The Multidisciplinary Clinical Research Center (MCRC) in Musculoskeletal Diseases at Dartmouth is committed to promoting rigorous clinical research through focused research collaborations and cross-disciplinary educational initiatives among diverse disciplines. These disciplines include orthopedic surgery, medicine, geriatrics, biostatistics, health services research, decision sciences, health economics, informatics and epidemiology, which all are critical for meeting the MCRC's objective of improving the health care quality and health for patients suffering from musculoskeletal diseases. The growth in infrastructure and methodological expertise associated with the NIAMS-sponsored Spine Patient Outcomes Research Trial (SPORT) has combined with large institutional investments in comparative effectiveness research to make this an opportune time to further develop the MCRC at Dartmouth. Based on a well-developed Methodology Core leveraging and complementing new institutional resources, an expanded research base will be provided with comprehensive methodological and administrative support. Three integral projects are planned within the MCRC: Project 1 will conduct comparative effectiveness research focused on secondary fracture prevention in a nationally-representative population of elders who have sustained a hip or other osteoporosis-related fracture. Project 2 will develop, validate, and evaluate a novel web-based treatment outcomes calculator for communicating individualized risk and benefit information to aid surgeons, primary care physicians and patients facing complex decisions related to surgery for back-pain related conditions. Project 3 (developmental) will explore the validity of claims-based methods to ascertain complications of surgery and develop a novel claims-based approach to safety surveillance using the biological agent Bone Morphogenetic Protein (BMP) as a case study. Through the Methodology Core, new educational opportunities will be provided for clinicians and researchers in training, thereby fostering new clinical research initiatives that will further improve the health of patients with musculoskeletal disease.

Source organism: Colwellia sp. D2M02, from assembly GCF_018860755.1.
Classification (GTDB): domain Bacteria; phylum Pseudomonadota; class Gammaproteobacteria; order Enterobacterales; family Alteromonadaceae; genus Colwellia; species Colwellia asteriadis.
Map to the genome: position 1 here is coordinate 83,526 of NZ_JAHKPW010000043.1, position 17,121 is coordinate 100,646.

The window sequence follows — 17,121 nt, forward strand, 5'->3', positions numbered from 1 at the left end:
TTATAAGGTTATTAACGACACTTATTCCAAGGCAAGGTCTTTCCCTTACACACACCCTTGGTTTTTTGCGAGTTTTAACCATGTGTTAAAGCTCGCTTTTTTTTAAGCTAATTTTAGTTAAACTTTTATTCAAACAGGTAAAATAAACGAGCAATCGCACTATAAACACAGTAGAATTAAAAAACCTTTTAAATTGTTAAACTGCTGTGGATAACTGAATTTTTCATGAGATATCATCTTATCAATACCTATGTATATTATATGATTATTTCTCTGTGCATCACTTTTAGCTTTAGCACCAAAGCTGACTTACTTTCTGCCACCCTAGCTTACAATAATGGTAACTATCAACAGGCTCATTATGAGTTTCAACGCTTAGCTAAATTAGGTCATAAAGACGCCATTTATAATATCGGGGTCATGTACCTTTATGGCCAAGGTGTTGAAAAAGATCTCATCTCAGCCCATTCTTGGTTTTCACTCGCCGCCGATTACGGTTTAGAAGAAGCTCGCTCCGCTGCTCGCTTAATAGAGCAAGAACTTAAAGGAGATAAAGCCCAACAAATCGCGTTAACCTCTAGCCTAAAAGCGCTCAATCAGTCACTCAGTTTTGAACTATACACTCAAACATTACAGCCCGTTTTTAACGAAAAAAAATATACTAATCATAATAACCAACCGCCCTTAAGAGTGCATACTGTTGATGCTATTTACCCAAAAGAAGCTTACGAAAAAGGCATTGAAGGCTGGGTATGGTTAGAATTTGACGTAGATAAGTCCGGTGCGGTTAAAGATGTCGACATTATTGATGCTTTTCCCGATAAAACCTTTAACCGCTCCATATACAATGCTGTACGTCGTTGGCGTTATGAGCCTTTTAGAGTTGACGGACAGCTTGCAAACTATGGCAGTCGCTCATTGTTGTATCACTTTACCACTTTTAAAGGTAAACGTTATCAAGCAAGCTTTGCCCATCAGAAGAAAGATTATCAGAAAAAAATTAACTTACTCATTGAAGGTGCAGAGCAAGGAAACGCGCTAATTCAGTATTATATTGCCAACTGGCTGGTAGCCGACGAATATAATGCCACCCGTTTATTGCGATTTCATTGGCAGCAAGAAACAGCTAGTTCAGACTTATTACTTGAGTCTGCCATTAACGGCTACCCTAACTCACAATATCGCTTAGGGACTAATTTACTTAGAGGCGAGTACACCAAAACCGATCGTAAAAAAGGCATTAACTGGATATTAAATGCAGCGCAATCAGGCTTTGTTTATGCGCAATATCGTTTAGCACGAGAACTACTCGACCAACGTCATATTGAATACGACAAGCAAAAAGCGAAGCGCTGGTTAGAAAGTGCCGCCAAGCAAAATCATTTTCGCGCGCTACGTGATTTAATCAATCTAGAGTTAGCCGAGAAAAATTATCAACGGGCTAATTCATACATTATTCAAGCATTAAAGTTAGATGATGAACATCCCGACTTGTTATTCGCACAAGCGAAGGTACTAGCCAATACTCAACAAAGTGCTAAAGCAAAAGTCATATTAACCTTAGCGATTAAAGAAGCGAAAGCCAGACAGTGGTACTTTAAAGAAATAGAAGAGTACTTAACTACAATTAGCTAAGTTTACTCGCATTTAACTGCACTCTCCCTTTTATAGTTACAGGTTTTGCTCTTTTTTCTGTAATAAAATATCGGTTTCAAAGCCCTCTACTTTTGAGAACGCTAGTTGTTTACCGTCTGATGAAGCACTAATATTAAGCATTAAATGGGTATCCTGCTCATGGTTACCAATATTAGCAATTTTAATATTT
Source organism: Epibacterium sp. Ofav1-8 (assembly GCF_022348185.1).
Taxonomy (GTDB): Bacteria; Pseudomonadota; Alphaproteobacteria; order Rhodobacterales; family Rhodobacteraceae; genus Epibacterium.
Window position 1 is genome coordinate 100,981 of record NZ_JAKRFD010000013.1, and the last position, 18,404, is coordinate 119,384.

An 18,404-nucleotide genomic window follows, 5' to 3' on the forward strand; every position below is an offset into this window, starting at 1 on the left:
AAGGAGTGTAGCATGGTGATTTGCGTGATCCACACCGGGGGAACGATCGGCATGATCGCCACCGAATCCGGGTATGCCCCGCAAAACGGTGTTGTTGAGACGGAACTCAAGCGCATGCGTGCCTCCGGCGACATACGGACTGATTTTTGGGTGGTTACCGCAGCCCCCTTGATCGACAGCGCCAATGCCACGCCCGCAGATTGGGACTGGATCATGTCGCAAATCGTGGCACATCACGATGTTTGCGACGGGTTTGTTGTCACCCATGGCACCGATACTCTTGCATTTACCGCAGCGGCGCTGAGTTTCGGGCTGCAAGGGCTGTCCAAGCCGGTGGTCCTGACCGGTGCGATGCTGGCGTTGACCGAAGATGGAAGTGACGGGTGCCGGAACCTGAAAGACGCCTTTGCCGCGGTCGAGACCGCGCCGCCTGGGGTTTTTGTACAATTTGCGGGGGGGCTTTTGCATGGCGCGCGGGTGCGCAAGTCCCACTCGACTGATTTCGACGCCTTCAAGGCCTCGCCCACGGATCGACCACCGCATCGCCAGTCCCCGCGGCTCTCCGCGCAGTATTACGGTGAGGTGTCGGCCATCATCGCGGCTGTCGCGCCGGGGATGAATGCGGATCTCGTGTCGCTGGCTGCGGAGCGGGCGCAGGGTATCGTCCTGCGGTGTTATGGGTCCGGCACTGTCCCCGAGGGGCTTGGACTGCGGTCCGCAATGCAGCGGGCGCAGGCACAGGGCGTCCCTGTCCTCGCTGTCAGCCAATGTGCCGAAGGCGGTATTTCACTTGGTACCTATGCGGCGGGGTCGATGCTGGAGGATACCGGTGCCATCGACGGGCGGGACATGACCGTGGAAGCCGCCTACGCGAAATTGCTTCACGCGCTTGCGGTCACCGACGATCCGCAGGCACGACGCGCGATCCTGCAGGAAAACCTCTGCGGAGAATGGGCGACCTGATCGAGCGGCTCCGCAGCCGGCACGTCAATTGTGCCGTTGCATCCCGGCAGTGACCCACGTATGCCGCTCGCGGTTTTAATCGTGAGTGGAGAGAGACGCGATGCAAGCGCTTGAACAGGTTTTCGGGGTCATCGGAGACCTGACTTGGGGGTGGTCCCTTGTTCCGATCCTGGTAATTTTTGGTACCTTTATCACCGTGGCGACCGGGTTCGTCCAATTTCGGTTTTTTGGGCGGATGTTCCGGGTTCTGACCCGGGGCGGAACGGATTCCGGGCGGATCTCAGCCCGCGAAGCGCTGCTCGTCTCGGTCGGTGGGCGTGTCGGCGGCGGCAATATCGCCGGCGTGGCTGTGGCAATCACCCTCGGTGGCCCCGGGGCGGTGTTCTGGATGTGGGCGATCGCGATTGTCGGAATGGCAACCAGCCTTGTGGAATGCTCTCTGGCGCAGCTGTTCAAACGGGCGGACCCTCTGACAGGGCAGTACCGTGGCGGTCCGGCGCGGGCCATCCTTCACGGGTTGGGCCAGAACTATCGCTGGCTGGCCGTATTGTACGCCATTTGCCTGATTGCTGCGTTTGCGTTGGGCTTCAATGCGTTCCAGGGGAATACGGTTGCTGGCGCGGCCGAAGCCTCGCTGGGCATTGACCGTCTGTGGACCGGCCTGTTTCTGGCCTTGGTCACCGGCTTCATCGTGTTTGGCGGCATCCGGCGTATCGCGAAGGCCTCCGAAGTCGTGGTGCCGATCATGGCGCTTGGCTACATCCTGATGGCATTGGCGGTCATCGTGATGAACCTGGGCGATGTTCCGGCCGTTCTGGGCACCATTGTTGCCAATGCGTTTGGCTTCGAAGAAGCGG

Dartmouth has many experienced investigators and sources of data that will be used to improve health for individuals with musculoskeletal disease. By expanding a unique national research program in musculoskeletal diseases, this grant will train new researchers and provide high-quality resources for research projects addressing health care in those who have broken a bone, decision making about back surgery, and the safety of new medical devices.
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